The markets worry list is again building for 2018. Theirs is still the BREXIT negotiations, a looming election in the UK, Angela Merkel’s party’s political future and Germany’s relationship with the EU, US mid-term elections and the fate of the Republicans, a Trump trade war, China’s economic growth rate, North Korea, Canadian real estate prices, the price of oil, the BOJ’s positions on tightening monetary policy, the unwinding of easy money by global central banks, interest rates, inflation and of course the price of Bitcoin. We are entering 2018 on a much stronger economic footing and although the yearly worry list isn’t shrinking, maybe like last year, the market won’t worry about it and volatility will remain low. Who knows.
Certainly not me, I like to worry!
Happy New Year,
Mark, Etienne & Chris
1 Formerly Davis Rea Enhanced Income Fund. Effective June 1, 2015, Davis Rea Enhanced Income Fund became Ninepoint Credit Income Opportunities Fund.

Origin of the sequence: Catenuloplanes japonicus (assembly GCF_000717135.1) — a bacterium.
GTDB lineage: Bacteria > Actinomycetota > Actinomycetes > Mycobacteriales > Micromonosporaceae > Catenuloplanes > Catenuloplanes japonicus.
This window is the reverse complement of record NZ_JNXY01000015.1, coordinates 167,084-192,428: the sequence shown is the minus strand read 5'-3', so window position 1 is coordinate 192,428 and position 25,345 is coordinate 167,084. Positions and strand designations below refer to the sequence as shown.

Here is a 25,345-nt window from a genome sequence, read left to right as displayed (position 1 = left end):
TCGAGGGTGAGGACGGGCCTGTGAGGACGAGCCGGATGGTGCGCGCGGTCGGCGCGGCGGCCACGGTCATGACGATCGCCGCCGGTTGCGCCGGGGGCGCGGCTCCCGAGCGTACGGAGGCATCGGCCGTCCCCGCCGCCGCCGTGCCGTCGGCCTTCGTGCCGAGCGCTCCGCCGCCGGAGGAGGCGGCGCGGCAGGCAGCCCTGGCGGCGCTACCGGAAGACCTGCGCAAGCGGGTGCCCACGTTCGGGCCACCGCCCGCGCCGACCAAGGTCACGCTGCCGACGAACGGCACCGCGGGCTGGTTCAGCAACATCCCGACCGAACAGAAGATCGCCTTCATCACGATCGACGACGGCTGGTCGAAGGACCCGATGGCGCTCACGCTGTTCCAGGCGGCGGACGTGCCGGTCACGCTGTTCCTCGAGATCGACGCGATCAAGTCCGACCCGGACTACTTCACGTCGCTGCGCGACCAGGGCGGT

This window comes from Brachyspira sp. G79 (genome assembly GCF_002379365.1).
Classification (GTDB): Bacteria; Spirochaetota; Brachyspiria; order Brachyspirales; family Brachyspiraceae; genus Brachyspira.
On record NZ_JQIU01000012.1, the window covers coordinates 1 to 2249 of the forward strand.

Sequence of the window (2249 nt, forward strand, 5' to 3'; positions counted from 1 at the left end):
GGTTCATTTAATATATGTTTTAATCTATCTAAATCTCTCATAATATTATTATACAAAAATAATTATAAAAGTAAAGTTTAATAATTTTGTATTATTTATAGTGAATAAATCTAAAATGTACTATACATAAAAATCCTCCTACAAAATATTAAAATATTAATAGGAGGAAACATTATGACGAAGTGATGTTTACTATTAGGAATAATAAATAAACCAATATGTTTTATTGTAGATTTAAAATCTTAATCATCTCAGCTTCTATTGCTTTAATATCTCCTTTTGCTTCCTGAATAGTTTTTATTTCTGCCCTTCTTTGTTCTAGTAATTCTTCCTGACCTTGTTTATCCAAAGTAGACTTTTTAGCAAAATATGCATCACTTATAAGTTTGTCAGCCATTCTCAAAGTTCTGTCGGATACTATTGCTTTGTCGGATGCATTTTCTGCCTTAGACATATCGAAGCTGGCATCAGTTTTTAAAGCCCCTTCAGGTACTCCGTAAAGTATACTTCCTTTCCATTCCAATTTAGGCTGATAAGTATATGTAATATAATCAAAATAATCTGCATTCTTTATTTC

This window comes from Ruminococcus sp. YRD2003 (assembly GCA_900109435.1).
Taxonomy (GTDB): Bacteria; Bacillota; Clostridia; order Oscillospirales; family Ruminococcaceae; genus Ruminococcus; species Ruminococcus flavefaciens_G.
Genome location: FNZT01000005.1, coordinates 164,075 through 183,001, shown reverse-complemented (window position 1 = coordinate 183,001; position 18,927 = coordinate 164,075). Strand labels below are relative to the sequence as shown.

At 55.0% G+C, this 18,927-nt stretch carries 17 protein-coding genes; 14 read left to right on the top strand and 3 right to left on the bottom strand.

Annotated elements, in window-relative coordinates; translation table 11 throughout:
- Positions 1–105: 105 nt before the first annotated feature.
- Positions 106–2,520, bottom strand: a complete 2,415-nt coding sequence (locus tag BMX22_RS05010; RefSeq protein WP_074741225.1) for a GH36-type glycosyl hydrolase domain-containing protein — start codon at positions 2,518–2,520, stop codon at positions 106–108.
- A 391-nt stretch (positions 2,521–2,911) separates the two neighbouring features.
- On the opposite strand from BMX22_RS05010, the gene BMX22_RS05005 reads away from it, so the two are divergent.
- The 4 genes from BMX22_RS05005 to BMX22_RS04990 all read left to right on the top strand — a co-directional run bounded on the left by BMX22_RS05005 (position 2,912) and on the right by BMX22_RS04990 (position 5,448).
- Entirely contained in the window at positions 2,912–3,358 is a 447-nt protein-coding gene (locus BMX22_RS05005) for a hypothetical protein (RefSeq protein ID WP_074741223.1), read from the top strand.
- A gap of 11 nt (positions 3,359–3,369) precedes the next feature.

2 All returns and fund details are a) based on Class A units (closed to subscriptions); b) net of fees; c) annualized if period is greater than one year; d) as at December 29, 2017. The index is 100% FTSE TMX Canada All Corporate Bond Index and is computed by Ninepoint Partners LP based on publicly available index information.
The Ninepoint Credit Income Opportunities Fund is generally exposed to the following risks. See the offering memorandum of the Fund for a description of these risks: speculative investment; general economic and market conditions; assessment of the market; not a public mutual fund; limited operating history for the fund; class risk; charges to the fund; changes in investment objective; strategies and restrictions; unitholders not entitled to participate in management; dependence of the manager on key personnel; reliance on the manager; resale restrictions; illiquidity; possible effect of redemptions; liability of unitholders; potential indemnification obligations; lack of independent experts representing unitholders; no involvement of unaffiliated selling agent; valuation of the fund’s investments; concentration; foreign investment risk; illiquidity of underlying investments; part X.2 tax; litigation; fixed income securities; equity securities; idle cash; currency risk; suspension of trading.